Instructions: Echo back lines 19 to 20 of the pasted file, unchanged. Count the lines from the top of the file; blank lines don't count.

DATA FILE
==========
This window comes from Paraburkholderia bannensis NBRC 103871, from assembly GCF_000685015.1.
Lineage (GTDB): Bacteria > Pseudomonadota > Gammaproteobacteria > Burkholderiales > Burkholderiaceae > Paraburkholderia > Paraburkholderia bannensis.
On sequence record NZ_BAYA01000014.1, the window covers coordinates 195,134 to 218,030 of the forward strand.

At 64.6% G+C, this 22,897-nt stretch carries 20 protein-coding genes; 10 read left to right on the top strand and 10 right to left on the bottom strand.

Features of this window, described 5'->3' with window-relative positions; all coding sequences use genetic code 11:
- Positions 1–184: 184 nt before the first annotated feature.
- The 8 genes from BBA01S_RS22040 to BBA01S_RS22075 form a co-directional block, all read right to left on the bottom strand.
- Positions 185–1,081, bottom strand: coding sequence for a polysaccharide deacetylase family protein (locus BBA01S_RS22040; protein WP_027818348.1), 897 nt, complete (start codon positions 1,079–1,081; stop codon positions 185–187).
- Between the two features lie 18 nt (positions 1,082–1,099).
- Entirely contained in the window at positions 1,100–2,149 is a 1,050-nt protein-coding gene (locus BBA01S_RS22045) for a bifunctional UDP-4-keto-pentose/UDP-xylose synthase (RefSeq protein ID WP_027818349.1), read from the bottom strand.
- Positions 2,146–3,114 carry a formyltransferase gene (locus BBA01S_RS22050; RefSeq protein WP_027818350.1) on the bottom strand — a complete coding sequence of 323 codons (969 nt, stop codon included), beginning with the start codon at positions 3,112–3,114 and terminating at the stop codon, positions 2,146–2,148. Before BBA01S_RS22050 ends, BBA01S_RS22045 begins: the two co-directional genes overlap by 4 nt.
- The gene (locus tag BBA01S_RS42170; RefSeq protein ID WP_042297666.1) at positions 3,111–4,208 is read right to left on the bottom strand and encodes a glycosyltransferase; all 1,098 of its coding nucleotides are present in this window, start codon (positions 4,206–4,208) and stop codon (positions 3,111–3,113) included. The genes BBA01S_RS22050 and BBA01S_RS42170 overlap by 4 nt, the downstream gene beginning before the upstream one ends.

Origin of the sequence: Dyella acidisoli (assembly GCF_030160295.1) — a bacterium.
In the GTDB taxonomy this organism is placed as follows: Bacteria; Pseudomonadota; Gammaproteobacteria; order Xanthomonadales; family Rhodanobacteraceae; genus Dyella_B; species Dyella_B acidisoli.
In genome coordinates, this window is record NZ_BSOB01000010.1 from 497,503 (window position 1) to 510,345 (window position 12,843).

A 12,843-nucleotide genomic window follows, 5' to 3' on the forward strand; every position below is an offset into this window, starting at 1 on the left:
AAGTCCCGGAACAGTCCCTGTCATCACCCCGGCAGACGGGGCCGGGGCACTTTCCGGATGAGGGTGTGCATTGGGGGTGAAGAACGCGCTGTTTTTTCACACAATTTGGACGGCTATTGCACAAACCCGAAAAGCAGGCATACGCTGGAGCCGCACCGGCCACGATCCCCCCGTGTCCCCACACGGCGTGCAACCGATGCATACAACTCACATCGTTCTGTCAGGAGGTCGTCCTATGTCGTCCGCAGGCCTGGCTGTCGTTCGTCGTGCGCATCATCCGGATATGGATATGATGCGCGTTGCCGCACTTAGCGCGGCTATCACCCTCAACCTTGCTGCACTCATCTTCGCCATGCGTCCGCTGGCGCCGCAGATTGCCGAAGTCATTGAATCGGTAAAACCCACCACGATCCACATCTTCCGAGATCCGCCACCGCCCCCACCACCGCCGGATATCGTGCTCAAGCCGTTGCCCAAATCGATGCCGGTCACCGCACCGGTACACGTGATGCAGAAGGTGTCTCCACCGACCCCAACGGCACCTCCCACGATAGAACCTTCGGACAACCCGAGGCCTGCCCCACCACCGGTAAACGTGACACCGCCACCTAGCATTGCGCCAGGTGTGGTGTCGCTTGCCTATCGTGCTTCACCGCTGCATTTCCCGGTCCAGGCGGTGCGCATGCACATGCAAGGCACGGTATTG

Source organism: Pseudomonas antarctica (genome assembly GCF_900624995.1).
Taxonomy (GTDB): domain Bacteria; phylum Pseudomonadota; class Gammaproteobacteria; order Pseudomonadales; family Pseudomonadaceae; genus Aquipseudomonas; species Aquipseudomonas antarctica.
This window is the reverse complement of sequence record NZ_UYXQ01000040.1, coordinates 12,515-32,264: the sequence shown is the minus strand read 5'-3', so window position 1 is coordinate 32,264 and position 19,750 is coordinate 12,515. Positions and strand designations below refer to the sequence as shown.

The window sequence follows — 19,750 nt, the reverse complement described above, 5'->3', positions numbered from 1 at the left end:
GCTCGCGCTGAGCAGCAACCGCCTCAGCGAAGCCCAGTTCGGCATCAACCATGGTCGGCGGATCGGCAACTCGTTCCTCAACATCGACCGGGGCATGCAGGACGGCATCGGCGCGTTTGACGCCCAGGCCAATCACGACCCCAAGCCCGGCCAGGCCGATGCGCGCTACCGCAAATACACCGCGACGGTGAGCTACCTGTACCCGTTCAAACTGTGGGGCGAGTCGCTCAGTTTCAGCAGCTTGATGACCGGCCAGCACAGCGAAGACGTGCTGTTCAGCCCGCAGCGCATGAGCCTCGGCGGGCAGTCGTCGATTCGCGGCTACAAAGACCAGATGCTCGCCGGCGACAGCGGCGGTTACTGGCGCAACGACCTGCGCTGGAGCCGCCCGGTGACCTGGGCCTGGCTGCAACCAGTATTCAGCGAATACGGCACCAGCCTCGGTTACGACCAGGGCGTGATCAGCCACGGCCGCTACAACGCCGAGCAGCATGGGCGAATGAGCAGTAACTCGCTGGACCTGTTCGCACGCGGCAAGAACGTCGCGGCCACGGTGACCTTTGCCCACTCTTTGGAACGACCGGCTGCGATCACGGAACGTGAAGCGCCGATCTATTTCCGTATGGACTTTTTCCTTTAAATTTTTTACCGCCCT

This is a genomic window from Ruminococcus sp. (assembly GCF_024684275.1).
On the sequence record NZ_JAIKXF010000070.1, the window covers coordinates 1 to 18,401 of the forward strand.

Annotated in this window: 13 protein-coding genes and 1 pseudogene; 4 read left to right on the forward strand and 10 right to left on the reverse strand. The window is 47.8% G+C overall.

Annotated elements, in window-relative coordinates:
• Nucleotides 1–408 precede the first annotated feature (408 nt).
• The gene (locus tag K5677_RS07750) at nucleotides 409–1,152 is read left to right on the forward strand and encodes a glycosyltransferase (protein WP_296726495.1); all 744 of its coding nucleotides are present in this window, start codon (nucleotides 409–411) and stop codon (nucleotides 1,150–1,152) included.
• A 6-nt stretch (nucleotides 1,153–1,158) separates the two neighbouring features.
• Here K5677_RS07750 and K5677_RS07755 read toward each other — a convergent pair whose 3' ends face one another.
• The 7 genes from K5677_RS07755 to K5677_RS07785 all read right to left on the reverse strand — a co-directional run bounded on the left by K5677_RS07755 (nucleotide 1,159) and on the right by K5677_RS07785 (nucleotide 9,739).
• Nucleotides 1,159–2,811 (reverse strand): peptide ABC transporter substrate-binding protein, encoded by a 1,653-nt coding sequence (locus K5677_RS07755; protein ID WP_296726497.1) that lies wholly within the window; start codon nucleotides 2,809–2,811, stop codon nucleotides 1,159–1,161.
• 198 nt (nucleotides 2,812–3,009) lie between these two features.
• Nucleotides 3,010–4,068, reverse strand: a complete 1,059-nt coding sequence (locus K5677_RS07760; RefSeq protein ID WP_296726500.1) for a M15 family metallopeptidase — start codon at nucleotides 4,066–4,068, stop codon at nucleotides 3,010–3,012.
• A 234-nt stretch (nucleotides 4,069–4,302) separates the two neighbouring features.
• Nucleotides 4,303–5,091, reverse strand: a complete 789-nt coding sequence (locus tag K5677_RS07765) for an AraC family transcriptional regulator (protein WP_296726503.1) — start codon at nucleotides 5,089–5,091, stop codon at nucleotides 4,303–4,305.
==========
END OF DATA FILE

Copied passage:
Taxonomy (GTDB): domain Bacteria; phylum Pseudomonadota; class Gammaproteobacteria; order Pseudomonadales; family Pseudomonadaceae; genus Aquipseudomonas; species Aquipseudomonas antarctica.
This window is the reverse complement of sequence record NZ_UYXQ01000040.1, coordinates 12,515-32,264: the sequence shown is the minus strand read 5'-3', so window position 1 is coordinate 32,264 and position 19,750 is coordinate 12,515. Positions and strand designations below refer to the sequence as shown.